Berlin, March 3 (AFP/APP): The German government agreed Wednesday a new law allowing fines worth millions of euros for companies which abuse labour and environmental rights in their global supply chains, ministry sources said.
Under the law approved by Chancellor Angela Merkel’s cabinet, companies with annual revenues of 400 million euros ($484 million) or more can be fined up to two percent of that amount if their contractors abroad are found to breach human rights or environmental rules.
Companies could also be excluded from public procurement processes in case of violations. “This law protects workers from exploitation across sprawling supply chains and protects human rights across the world,” Finance Minister Olaf Scholz said. “In future, it will be clear that ‘Made in Germany’ also means respect for human rights,” he added.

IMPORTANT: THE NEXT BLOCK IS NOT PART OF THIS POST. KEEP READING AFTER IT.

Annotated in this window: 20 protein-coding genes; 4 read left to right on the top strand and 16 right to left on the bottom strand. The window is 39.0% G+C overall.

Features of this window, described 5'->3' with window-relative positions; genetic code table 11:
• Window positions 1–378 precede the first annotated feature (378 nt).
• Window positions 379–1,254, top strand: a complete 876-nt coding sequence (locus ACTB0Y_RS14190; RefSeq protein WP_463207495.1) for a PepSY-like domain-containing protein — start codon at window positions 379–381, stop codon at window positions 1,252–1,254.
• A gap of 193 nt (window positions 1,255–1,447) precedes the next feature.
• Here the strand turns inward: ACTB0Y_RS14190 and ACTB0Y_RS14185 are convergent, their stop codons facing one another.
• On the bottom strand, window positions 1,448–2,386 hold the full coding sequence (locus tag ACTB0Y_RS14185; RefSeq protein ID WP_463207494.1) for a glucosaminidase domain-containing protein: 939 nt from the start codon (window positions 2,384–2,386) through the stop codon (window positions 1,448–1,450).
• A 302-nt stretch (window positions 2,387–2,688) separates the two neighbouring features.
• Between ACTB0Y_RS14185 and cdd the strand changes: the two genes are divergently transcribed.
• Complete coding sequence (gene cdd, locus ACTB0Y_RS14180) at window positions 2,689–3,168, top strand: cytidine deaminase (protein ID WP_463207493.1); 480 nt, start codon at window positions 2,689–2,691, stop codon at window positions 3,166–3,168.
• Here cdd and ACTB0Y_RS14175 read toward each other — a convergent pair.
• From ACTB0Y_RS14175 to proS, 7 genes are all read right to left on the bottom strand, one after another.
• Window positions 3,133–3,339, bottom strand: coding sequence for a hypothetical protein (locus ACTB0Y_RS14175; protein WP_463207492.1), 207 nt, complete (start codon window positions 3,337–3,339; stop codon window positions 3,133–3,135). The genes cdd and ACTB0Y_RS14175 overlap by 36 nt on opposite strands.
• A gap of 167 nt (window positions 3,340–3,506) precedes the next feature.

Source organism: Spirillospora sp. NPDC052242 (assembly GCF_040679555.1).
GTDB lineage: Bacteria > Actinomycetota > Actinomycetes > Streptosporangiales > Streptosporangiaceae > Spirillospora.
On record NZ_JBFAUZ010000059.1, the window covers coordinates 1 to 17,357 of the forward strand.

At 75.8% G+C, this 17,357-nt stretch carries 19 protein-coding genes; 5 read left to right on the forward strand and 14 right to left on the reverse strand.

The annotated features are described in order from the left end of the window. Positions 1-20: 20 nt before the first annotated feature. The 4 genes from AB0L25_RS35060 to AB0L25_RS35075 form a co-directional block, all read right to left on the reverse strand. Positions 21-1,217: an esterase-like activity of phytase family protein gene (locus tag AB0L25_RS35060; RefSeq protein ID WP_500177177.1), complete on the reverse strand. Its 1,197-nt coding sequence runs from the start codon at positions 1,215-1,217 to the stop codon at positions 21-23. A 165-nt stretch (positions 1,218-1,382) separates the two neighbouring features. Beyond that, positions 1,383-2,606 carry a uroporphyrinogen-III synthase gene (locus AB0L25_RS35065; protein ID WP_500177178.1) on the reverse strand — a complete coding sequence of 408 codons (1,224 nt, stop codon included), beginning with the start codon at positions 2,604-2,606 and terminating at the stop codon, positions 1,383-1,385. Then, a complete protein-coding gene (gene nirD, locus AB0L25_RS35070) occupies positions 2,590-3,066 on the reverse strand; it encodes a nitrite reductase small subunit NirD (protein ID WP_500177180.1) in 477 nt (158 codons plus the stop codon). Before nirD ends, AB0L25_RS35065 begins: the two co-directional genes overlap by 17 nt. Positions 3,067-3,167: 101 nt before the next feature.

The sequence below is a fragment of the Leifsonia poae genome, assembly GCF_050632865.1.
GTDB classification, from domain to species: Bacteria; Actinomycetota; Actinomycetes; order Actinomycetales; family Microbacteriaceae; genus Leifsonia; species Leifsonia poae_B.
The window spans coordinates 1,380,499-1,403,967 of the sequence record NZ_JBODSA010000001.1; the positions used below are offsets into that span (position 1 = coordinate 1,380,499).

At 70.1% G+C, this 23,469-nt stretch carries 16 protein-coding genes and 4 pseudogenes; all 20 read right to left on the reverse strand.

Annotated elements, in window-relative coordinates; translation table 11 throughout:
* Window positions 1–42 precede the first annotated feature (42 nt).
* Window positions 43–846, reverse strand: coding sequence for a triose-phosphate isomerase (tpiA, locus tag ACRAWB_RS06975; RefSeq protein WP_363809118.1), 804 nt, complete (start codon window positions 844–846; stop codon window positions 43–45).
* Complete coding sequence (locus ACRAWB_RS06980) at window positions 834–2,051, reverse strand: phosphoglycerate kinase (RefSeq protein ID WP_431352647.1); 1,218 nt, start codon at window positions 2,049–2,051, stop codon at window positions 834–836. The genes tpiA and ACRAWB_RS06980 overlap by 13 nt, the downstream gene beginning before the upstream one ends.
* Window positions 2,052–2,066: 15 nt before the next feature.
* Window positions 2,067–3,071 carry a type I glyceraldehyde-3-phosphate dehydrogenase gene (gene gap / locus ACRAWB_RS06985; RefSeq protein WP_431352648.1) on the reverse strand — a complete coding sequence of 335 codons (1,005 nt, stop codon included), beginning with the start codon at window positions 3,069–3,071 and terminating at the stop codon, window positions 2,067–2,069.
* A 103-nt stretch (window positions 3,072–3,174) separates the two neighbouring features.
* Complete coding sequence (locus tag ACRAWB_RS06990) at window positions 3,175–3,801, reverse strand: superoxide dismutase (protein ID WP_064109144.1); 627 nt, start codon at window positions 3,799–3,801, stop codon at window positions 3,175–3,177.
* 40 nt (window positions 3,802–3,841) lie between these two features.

The so-called Lieferkettengesetz — meaning “supply chain law” — obliges companies to track workers’ rights and environmental standards, not just in their own structures but also at their sub-contractors or suppliers at home and abroad. Companies will have to verify possible standards violations in their supply chain and take corrective measures.
Though businesses will not be made systematically liable for any shortcomings, NGOs and trade unions will be able to bring lawsuits against German companies on behalf of foreign workers. Germany’s economy ministry will also establish a body to carry out checks and impose fines if necessary. The catalogue of fines agreed by cabinet on Wednesday includes penalties ranging from tens of thousands to millions of euros.
It will at first apply only to Germany’s largest companies with over 3,000 employees, before being expanded to include those with 1,000 employees from 2024. A hard-fought compromise between conservatives and social democrats of Germany’s ruling coalition, the law still must be approved by parliament later this year.
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